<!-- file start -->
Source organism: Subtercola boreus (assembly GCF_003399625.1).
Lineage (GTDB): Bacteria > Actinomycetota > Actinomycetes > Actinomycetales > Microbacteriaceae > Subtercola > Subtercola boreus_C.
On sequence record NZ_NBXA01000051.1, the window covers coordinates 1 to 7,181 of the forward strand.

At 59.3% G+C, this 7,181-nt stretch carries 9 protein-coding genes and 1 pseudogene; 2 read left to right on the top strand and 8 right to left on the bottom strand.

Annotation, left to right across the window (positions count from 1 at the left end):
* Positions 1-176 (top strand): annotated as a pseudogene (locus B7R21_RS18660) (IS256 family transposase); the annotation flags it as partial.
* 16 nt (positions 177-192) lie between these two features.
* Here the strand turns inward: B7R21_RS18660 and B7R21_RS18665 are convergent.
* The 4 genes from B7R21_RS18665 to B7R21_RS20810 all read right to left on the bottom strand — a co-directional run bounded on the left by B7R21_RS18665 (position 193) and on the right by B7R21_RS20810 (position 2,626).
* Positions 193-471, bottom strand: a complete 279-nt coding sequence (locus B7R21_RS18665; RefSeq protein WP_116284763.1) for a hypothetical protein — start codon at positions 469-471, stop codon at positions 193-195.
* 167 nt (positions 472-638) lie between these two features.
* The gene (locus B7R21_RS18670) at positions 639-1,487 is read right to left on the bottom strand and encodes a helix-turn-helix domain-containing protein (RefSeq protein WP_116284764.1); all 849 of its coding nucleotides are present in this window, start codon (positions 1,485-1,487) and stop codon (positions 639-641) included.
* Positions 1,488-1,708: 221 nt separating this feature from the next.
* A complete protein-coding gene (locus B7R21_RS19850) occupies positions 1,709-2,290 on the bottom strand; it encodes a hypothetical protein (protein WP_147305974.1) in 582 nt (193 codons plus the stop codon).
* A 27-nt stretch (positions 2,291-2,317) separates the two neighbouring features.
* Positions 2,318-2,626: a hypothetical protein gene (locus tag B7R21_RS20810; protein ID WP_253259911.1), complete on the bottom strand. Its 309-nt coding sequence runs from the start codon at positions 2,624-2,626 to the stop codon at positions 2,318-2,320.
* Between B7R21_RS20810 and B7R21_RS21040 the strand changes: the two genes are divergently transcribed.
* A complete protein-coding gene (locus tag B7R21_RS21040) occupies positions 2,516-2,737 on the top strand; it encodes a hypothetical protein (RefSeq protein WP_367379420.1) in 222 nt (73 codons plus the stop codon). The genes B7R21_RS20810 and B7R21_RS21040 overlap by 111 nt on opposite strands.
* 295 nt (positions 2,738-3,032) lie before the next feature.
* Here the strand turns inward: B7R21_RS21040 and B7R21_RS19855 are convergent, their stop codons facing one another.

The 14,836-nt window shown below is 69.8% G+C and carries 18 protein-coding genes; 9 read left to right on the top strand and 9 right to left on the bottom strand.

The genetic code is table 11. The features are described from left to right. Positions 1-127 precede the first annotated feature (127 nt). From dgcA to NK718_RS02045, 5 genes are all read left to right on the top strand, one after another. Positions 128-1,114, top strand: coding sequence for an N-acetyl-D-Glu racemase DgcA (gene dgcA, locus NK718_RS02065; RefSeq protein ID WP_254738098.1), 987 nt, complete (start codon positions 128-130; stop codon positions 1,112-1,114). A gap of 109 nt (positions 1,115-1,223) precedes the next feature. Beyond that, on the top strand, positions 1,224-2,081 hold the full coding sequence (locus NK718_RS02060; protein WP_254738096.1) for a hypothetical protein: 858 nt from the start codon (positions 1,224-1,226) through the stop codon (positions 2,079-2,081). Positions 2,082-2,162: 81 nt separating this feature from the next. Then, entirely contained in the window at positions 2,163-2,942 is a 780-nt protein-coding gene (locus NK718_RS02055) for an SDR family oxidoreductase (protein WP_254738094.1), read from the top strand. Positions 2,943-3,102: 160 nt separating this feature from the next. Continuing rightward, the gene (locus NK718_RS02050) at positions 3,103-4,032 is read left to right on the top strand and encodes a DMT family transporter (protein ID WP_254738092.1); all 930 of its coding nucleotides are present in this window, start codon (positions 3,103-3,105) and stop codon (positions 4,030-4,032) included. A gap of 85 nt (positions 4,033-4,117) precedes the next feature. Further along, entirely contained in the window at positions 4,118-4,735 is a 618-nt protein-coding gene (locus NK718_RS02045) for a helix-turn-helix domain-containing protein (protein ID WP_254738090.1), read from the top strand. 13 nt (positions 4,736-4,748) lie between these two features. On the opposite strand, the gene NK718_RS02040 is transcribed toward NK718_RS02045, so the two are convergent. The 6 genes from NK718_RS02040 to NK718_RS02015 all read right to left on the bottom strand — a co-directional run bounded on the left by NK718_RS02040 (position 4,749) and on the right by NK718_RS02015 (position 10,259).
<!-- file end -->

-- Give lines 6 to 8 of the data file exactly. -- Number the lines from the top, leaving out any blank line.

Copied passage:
* Positions 1-176 (top strand): annotated as a pseudogene (locus B7R21_RS18660) (IS256 family transposase); the annotation flags it as partial.
* 16 nt (positions 177-192) lie between these two features.
* Here the strand turns inward: B7R21_RS18660 and B7R21_RS18665 are convergent.